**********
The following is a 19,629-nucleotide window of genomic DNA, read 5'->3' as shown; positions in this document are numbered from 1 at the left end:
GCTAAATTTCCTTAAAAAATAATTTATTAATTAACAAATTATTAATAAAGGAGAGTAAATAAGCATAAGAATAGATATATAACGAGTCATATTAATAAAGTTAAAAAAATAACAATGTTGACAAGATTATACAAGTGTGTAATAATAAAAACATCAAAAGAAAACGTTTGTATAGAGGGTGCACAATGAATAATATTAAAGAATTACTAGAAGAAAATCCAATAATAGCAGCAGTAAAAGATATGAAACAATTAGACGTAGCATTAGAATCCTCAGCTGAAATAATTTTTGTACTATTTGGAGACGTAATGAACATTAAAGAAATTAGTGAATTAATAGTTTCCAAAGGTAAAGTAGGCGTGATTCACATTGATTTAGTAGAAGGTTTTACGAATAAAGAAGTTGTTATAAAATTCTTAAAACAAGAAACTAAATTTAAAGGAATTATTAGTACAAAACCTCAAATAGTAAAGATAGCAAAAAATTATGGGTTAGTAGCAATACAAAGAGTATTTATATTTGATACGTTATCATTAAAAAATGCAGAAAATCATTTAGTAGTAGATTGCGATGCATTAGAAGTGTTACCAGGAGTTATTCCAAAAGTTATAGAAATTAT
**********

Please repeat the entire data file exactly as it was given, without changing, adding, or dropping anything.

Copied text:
The following is a 19,629-nucleotide window of genomic DNA, read 5'->3' as shown; positions in this document are numbered from 1 at the left end:
GCTAAATTTCCTTAAAAAATAATTTATTAATTAACAAATTATTAATAAAGGAGAGTAAATAAGCATAAGAATAGATATATAACGAGTCATATTAATAAAGTTAAAAAAATAACAATGTTGACAAGATTATACAAGTGTGTAATAATAAAAACATCAAAAGAAAACGTTTGTATAGAGGGTGCACAATGAATAATATTAAAGAATTACTAGAAGAAAATCCAATAATAGCAGCAGTAAAAGATATGAAACAATTAGACGTAGCATTAGAATCCTCAGCTGAAATAATTTTTGTACTATTTGGAGACGTAATGAACATTAAAGAAATTAGTGAATTAATAGTTTCCAAAGGTAAAGTAGGCGTGATTCACATTGATTTAGTAGAAGGTTTTACGAATAAAGAAGTTGTTATAAAATTCTTAAAACAAGAAACTAAATTTAAAGGAATTATTAGTACAAAACCTCAAATAGTAAAGATAGCAAAAAATTATGGGTTAGTAGCAATACAAAGAGTATTTATATTTGATACGTTATCATTAAAAAATGCAGAAAATCATTTAGTAGTAGATTGCGATGCATTAGAAGTGTTACCAGGAGTTATTCCAAAAGTTATAGAAATTAT